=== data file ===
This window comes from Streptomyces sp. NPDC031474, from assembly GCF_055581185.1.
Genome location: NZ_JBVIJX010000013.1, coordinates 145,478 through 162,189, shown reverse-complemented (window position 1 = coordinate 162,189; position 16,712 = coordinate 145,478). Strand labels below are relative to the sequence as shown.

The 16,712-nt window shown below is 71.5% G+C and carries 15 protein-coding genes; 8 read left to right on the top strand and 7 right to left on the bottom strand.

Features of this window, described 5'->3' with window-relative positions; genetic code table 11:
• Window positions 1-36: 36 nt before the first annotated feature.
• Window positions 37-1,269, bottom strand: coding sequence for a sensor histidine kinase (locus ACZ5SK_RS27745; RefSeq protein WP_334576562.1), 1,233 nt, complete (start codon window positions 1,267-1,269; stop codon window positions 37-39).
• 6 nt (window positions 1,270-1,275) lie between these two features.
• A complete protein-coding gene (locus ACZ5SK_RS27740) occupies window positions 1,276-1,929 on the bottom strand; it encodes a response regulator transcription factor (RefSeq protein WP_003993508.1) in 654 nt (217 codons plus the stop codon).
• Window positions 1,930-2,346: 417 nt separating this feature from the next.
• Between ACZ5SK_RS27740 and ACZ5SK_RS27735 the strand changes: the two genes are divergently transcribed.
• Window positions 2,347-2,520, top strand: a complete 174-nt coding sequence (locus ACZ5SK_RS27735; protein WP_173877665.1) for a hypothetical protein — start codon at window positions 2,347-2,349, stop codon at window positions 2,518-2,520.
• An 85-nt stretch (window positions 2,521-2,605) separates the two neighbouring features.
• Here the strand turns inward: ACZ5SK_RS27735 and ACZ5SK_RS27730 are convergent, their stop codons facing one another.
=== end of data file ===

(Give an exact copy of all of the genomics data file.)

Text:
This window comes from Streptomyces sp. NPDC031474, from assembly GCF_055581185.1.
Genome location: NZ_JBVIJX010000013.1, coordinates 145,478 through 162,189, shown reverse-complemented (window position 1 = coordinate 162,189; position 16,712 = coordinate 145,478). Strand labels below are relative to the sequence as shown.

The 16,712-nt window shown below is 71.5% G+C and carries 15 protein-coding genes; 8 read left to right on the top strand and 7 right to left on the bottom strand.

Features of this window, described 5'->3' with window-relative positions; genetic code table 11:
• Window positions 1-36: 36 nt before the first annotated feature.
• Window positions 37-1,269, bottom strand: coding sequence for a sensor histidine kinase (locus ACZ5SK_RS27745; RefSeq protein WP_334576562.1), 1,233 nt, complete (start codon window positions 1,267-1,269; stop codon window positions 37-39).
• 6 nt (window positions 1,270-1,275) lie between these two features.
• A complete protein-coding gene (locus ACZ5SK_RS27740) occupies window positions 1,276-1,929 on the bottom strand; it encodes a response regulator transcription factor (RefSeq protein WP_003993508.1) in 654 nt (217 codons plus the stop codon).
• Window positions 1,930-2,346: 417 nt separating this feature from the next.
• Between ACZ5SK_RS27740 and ACZ5SK_RS27735 the strand changes: the two genes are divergently transcribed.
• Window positions 2,347-2,520, top strand: a complete 174-nt coding sequence (locus ACZ5SK_RS27735; protein WP_173877665.1) for a hypothetical protein — start codon at window positions 2,347-2,349, stop codon at window positions 2,518-2,520.
• An 85-nt stretch (window positions 2,521-2,605) separates the two neighbouring features.
• Here the strand turns inward: ACZ5SK_RS27735 and ACZ5SK_RS27730 are convergent, their stop codons facing one another.